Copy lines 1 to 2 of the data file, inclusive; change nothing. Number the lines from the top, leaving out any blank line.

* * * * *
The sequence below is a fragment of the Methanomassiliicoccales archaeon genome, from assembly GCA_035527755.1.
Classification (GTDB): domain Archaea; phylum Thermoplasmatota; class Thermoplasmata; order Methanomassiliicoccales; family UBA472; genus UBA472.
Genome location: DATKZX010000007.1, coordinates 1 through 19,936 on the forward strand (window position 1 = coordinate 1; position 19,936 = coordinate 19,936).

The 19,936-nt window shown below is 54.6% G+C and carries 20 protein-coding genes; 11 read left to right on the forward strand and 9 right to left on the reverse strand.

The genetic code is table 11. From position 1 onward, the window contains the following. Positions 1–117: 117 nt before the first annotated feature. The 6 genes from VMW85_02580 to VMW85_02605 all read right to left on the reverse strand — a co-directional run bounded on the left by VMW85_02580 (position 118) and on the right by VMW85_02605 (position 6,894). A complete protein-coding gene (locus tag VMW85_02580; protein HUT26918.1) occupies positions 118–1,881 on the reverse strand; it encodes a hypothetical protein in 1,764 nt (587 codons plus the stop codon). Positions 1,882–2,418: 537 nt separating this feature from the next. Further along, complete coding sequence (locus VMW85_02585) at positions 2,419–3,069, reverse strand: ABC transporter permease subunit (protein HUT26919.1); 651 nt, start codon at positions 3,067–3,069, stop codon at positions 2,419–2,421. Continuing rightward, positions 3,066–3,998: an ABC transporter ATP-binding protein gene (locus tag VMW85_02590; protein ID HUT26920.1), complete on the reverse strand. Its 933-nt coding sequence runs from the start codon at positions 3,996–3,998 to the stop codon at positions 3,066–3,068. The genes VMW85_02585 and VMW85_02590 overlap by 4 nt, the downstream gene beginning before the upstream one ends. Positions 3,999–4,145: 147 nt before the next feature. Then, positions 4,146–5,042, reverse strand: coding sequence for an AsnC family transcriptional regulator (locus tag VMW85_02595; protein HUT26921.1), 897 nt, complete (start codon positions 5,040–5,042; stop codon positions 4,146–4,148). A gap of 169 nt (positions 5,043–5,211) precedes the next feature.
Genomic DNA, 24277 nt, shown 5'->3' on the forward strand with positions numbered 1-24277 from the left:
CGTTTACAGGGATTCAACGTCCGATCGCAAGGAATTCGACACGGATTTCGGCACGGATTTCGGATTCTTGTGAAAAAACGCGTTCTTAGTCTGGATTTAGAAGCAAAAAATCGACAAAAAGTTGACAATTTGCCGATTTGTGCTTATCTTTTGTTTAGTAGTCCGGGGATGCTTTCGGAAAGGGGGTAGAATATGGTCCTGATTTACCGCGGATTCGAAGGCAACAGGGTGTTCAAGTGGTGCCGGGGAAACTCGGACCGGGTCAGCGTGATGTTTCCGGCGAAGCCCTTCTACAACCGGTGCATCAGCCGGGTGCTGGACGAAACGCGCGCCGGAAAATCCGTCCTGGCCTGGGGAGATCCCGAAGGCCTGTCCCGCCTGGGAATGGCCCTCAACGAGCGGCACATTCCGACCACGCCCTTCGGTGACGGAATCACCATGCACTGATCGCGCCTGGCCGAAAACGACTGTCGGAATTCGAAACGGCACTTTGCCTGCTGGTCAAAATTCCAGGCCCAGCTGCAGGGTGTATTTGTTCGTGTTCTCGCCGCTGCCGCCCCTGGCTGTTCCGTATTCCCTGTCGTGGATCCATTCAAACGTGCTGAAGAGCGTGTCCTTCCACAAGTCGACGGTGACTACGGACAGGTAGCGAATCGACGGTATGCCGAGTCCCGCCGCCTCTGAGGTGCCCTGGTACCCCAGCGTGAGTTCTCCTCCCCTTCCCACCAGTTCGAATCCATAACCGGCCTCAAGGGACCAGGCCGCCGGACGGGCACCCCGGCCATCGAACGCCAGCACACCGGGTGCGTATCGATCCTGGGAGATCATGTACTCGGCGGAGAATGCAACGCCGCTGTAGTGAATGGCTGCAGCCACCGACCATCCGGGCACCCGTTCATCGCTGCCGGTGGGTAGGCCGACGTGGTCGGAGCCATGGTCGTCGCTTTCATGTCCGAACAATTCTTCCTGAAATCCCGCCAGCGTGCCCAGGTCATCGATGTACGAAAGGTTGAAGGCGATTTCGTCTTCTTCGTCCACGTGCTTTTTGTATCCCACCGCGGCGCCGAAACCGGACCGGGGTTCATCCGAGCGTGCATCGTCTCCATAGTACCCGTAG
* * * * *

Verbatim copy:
The sequence below is a fragment of the Methanomassiliicoccales archaeon genome, from assembly GCA_035527755.1.
Classification (GTDB): domain Archaea; phylum Thermoplasmatota; class Thermoplasmata; order Methanomassiliicoccales; family UBA472; genus UBA472.